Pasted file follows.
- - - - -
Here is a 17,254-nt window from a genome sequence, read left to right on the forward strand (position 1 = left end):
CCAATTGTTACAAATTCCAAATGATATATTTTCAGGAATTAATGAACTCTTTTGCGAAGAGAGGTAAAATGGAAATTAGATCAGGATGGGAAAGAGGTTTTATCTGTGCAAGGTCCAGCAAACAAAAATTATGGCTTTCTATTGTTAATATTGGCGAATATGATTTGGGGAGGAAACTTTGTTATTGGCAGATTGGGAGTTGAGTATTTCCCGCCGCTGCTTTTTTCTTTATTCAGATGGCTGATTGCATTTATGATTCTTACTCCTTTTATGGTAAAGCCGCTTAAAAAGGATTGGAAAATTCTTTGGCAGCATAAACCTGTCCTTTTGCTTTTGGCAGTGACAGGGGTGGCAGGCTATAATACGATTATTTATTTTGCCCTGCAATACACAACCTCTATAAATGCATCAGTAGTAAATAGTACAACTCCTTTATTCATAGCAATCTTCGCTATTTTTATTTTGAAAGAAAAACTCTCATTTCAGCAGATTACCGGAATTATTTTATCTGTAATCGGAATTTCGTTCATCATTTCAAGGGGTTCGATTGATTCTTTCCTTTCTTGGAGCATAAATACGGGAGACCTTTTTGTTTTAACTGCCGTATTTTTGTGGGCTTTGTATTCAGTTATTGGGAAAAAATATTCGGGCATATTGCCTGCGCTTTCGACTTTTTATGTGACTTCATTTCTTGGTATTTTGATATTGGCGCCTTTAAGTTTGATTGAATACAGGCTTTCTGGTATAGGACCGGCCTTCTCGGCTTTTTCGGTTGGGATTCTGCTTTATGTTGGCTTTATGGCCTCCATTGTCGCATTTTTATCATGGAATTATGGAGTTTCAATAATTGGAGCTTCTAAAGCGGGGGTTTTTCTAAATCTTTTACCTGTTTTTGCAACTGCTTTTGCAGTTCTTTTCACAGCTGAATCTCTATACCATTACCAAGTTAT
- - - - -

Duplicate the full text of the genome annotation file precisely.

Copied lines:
Here is a 17,254-nt window from a genome sequence, read left to right on the forward strand (position 1 = left end):
CCAATTGTTACAAATTCCAAATGATATATTTTCAGGAATTAATGAACTCTTTTGCGAAGAGAGGTAAAATGGAAATTAGATCAGGATGGGAAAGAGGTTTTATCTGTGCAAGGTCCAGCAAACAAAAATTATGGCTTTCTATTGTTAATATTGGCGAATATGATTTGGGGAGGAAACTTTGTTATTGGCAGATTGGGAGTTGAGTATTTCCCGCCGCTGCTTTTTTCTTTATTCAGATGGCTGATTGCATTTATGATTCTTACTCCTTTTATGGTAAAGCCGCTTAAAAAGGATTGGAAAATTCTTTGGCAGCATAAACCTGTCCTTTTGCTTTTGGCAGTGACAGGGGTGGCAGGCTATAATACGATTATTTATTTTGCCCTGCAATACACAACCTCTATAAATGCATCAGTAGTAAATAGTACAACTCCTTTATTCATAGCAATCTTCGCTATTTTTATTTTGAAAGAAAAACTCTCATTTCAGCAGATTACCGGAATTATTTTATCTGTAATCGGAATTTCGTTCATCATTTCAAGGGGTTCGATTGATTCTTTCCTTTCTTGGAGCATAAATACGGGAGACCTTTTTGTTTTAACTGCCGTATTTTTGTGGGCTTTGTATTCAGTTATTGGGAAAAAATATTCGGGCATATTGCCTGCGCTTTCGACTTTTTATGTGACTTCATTTCTTGGTATTTTGATATTGGCGCCTTTAAGTTTGATTGAATACAGGCTTTCTGGTATAGGACCGGCCTTCTCGGCTTTTTCGGTTGGGATTCTGCTTTATGTTGGCTTTATGGCCTCCATTGTCGCATTTTTATCATGGAATTATGGAGTTTCAATAATTGGAGCTTCTAAAGCGGGGGTTTTTCTAAATCTTTTACCTGTTTTTGCAACTGCTTTTGCAGTTCTTTTCACAGCTGAATCTCTATACCATTACCAAGTTAT